To preserve the feeling of user control, even when presenting multimedia, segment longer presentations into short chapters that can be chosen from a menu. For example, when converting a television news program to the Web, don't make it into a single, 60-minute streaming video that cannot be controlled by the user. Instead, break the program into one segment for each news story. Then prepare a standard Web page that lists the stories with a short summary and a single thumbnail photo from the most visual ones. Allow users to link to individual stories from this page.

Stay a Version Behind

No matter what multimedia technologies you use, it is always best to stay at least one year behind the evolution in the play-back software. Restrain yourself to using encoding formats that will work with old software since many of your users will not have upgraded yet.

If users have to download a new plug-in or install new software to view your site, then most of them will simply go away. It currently takes at least a year before new software releases are sufficiently widely used that it is safe to depend on them.

Instead of simply demanding that users install special software to access your site, it is better to show a preview of the multimedia content that can be accessed without anything except a standard (two-versions old) browser. After the users have seen this preview, they may be motivated to spend the time and effort (and risk of crashing) to get the necessary software. If they don't have a good idea of what they will get, then why should they care?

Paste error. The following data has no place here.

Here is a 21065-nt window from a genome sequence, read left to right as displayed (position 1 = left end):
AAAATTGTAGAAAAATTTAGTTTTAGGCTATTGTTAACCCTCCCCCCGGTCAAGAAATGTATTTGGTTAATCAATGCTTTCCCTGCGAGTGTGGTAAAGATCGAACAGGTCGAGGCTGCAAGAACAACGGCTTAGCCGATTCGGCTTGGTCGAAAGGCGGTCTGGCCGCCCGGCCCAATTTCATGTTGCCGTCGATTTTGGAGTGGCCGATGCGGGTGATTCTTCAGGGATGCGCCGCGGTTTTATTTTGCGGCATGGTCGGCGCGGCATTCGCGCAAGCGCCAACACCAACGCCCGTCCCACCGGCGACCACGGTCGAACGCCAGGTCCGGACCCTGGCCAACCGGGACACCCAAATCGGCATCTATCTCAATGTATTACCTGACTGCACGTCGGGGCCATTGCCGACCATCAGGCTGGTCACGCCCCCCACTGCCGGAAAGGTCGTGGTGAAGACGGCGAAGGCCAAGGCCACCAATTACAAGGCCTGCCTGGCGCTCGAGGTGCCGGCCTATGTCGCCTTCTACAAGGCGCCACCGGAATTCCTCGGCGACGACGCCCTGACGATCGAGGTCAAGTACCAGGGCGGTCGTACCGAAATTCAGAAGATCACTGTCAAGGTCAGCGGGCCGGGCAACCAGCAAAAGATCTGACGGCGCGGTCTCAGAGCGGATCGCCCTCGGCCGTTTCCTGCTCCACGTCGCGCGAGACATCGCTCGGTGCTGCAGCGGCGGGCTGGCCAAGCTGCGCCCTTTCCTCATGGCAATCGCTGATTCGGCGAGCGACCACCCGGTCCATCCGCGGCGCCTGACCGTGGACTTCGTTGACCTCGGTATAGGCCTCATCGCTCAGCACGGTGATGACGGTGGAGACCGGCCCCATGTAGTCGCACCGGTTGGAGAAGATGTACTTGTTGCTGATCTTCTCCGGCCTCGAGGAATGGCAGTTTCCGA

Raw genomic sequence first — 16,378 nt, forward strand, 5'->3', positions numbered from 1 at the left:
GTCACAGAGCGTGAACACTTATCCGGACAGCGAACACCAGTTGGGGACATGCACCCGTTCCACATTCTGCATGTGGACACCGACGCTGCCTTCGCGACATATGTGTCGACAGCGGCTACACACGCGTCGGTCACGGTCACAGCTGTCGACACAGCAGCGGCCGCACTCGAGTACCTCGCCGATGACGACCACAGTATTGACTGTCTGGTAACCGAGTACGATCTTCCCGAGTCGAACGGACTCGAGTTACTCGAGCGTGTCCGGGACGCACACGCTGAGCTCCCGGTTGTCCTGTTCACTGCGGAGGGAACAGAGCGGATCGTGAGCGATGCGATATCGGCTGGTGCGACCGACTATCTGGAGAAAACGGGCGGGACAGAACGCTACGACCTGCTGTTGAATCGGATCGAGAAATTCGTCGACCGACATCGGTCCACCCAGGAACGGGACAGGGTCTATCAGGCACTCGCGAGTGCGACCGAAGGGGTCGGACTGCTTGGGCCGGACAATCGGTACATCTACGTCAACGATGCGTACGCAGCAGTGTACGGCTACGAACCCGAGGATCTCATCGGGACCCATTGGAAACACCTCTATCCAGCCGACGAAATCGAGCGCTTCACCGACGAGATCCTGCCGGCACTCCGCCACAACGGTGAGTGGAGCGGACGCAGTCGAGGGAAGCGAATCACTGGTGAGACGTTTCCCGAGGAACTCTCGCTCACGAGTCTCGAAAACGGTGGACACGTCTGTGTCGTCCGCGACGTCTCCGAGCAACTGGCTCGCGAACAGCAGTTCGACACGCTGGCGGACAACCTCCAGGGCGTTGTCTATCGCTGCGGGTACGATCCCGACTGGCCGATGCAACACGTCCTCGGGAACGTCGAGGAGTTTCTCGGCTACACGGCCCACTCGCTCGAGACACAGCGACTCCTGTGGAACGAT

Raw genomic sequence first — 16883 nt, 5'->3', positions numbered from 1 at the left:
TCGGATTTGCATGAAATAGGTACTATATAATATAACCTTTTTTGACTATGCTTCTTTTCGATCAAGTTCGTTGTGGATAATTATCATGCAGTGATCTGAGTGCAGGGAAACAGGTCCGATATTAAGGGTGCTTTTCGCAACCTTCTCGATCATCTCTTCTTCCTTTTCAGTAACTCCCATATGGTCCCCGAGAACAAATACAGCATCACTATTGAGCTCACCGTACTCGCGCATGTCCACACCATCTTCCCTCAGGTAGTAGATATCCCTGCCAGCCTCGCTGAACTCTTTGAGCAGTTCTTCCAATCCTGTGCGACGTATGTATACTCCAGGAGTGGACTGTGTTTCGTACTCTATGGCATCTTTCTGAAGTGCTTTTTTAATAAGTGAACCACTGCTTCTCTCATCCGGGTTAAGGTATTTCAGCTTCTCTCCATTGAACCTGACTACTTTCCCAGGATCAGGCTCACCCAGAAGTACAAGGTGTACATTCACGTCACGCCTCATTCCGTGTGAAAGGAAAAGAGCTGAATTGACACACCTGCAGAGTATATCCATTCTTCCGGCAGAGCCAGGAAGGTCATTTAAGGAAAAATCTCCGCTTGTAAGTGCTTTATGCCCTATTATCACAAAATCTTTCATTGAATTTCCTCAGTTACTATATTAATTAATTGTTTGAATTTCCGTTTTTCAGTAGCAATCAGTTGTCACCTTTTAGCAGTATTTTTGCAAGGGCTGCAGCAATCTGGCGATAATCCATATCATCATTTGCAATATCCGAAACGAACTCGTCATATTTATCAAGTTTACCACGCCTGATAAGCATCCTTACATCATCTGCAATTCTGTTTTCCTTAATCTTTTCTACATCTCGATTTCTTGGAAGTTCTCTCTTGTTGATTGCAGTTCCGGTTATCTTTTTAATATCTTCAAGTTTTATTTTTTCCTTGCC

Disabled Access

Any time you use any format other than plain text and standard HTML, you risk depriving users with disabilities from being able to use your site. This is one more reason to restrain use of multimedia to cases where it adds substantial value to a site.

Deaf users can be supported by the use of captions on videos and transcripts of audio presentations. Such textual alternatives also make the content more accessible to search engines and facilitate translation.

Blind users are harder to support. The traditional approach to making images accessible is to provide a textual description that can be read aloud by a talking browser, but doing so for a video can conflict with the audio track. WGBH, a PBS station in Boston, recommends the use of DVS (Descriptive Video Service) with a separate audio narrative that runs between the pauses in the main audio track for users who can't see the pictures. For some videos, this may work. Other times, it may be necessary to provide a completely textual alternative that integrates the information found in the audio and visual tracks of the video.

Many visually impaired users are not completely blind but do have reduced vision. Often, such users can be supported simply by a bigger or cleaner video image (even if it takes longer time to download) or by providing a slide show presentation with cleaned-up (and possibly simplified) still images as an alternative to a moving-image presentation.